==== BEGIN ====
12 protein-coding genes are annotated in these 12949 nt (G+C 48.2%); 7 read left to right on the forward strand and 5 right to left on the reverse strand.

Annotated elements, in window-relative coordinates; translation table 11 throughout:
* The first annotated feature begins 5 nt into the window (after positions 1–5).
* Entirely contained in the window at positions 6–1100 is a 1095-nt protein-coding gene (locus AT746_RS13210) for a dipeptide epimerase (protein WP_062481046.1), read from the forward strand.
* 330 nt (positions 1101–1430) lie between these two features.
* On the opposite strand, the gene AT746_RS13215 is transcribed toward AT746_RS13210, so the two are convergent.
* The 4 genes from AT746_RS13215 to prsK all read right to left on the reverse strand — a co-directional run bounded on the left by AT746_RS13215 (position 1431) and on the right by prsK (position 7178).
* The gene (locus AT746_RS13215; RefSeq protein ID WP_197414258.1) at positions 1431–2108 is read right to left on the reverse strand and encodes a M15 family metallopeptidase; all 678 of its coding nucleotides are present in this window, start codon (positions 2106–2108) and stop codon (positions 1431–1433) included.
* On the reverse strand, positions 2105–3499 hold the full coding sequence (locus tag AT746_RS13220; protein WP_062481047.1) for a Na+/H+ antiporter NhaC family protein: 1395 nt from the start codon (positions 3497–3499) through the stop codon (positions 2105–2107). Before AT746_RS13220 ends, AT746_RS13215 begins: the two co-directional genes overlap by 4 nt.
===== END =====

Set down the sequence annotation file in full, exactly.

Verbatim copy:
12 protein-coding genes are annotated in these 12949 nt (G+C 48.2%); 7 read left to right on the forward strand and 5 right to left on the reverse strand.

Annotated elements, in window-relative coordinates; translation table 11 throughout:
* The first annotated feature begins 5 nt into the window (after positions 1–5).
* Entirely contained in the window at positions 6–1100 is a 1095-nt protein-coding gene (locus AT746_RS13210) for a dipeptide epimerase (protein WP_062481046.1), read from the forward strand.
* 330 nt (positions 1101–1430) lie between these two features.
* On the opposite strand, the gene AT746_RS13215 is transcribed toward AT746_RS13210, so the two are convergent.
* The 4 genes from AT746_RS13215 to prsK all read right to left on the reverse strand — a co-directional run bounded on the left by AT746_RS13215 (position 1431) and on the right by prsK (position 7178).
* The gene (locus AT746_RS13215; RefSeq protein ID WP_197414258.1) at positions 1431–2108 is read right to left on the reverse strand and encodes a M15 family metallopeptidase; all 678 of its coding nucleotides are present in this window, start codon (positions 2106–2108) and stop codon (positions 1431–1433) included.
* On the reverse strand, positions 2105–3499 hold the full coding sequence (locus tag AT746_RS13220; protein WP_062481047.1) for a Na+/H+ antiporter NhaC family protein: 1395 nt from the start codon (positions 3497–3499) through the stop codon (positions 2105–2107). Before AT746_RS13220 ends, AT746_RS13215 begins: the two co-directional genes overlap by 4 nt.